If you have a cold …
Some research suggests that Bifidobacterium animalis lactis Bi-07 and Lactobacillus acidophilus NCFM can help reduce the duration and severity of the common cold and flu by enhancing the body’s production of antibodies.
If you have a vaginal infection …
Lactobacillus acidophilus, Lactobacillus rhamnosus GR-1 and Lactobacillus reuteri RC-14 have been shown to help prevent and clear up bacterial vaginosis and urinary tract infections in some individuals. Researchers point to Lactobacillus reuteri RC-14 and Lactobacillus rhamnosus GR-1 as the most effective stains to protect against yeast infections as they’re especially adept at colonizing the vaginal environment and fighting off unwelcome bacteria and fungi.
If you have bad breath, gingivitis or periodontitis …
A probiotic lozenge or mouthwash might be your best bet. Lactobacillus reuteri LR-1 or LR-2 promote oral health by binding to teeth and gums, preventing plaque formation in the mouth. Research has demonstrated the ability of Weissella cibaria to freshen breath by inhibiting the production of sulfur compounds in the mouth.
Feed Your Flora
Now that you’ve got the right probiotics in your gut, it’s important to keep them just as strong and healthy as they’ll make you. The bacteria in your colon thrive on nondigestible fiber, also known as prebiotics. Feed your bacteria with two to four servings of garlic, whole grains, artichokes, bananas or honey so they’ll be happy campers. Some probiotic supplements come with prebiotics in them, but know that they’re usually listed as inulin.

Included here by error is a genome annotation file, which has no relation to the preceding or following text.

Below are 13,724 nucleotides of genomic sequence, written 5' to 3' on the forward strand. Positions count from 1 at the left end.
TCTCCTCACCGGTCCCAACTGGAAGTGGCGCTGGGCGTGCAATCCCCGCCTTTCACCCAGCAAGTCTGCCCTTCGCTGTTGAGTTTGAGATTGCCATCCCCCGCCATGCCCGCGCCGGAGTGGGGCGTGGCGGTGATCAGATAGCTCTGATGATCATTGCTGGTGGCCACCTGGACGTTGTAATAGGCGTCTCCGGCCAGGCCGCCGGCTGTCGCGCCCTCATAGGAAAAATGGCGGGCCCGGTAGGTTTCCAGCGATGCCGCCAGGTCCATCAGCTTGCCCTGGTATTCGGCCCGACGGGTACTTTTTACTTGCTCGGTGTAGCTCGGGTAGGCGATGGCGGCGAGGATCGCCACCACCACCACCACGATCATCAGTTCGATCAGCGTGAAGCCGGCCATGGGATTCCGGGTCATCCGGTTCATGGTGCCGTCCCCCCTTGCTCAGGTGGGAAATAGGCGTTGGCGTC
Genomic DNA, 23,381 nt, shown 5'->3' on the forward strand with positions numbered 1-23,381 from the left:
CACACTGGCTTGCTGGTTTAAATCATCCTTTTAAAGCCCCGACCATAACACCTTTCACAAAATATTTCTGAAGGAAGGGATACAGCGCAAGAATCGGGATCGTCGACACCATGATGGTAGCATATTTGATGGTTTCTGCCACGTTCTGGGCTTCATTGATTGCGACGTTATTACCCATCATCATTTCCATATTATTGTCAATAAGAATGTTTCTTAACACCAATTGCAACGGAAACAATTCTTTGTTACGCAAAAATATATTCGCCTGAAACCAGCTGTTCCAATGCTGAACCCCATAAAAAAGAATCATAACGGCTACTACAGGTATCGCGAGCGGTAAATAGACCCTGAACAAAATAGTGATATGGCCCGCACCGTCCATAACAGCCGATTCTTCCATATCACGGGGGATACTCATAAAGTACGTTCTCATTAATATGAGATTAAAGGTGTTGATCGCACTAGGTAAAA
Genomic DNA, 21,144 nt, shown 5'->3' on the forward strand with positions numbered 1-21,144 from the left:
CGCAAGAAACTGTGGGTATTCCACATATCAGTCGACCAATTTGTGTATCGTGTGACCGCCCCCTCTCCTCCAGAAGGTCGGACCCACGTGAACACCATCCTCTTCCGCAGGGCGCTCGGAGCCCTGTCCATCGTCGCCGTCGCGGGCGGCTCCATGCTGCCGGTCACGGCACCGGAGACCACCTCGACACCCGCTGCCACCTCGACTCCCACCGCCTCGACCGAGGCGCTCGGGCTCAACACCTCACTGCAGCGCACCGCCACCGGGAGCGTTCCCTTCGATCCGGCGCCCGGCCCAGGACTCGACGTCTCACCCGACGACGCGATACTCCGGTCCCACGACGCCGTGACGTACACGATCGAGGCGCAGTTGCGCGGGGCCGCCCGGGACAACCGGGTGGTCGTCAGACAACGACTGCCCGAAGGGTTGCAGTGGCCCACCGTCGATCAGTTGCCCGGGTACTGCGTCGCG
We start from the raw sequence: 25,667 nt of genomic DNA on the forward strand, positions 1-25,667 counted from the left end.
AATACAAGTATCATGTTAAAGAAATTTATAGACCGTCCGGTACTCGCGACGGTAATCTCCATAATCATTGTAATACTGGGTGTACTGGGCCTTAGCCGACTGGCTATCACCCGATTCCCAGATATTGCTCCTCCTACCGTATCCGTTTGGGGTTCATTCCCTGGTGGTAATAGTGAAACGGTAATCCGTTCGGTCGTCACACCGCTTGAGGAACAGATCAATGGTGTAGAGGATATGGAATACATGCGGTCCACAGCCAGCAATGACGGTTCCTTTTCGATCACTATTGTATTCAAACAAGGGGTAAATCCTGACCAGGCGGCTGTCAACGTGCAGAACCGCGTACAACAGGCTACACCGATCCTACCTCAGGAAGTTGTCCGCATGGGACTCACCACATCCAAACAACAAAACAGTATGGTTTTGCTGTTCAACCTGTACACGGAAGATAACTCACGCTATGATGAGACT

“Bacteria in the belly love fiber,” says Sockolow. “They break it down, leaving behind nourishing acids in the process, so it’s a win-win.” Try getting at least 38 grams of fiber a day from fruits, vegetables and legumes, Sockolow recommends.
Real Deal Probiotics
When you’re ready to hit the health care aisle, just be sure not to be duped. Consumer Lab, an independent agency that tests vitamins and supplements, found that 30 percent of probiotic products didn’t contain the amount of viable bacteria claimed on the label. The full report is available for $18 and includes cost value as well, which can be helpful, considering probiotics are one of the most expensive supplements out there, averaging nearly $1 per day and as much as $6 per day.
Whether you’re looking to clear up an infection, boost your immune system or simply better your health, a daily probiotic supplement can be your best ally. A little research goes a long way in ensuring you get a good quality product, and when in doubt, check with your doctor to be sure you find the right one for you.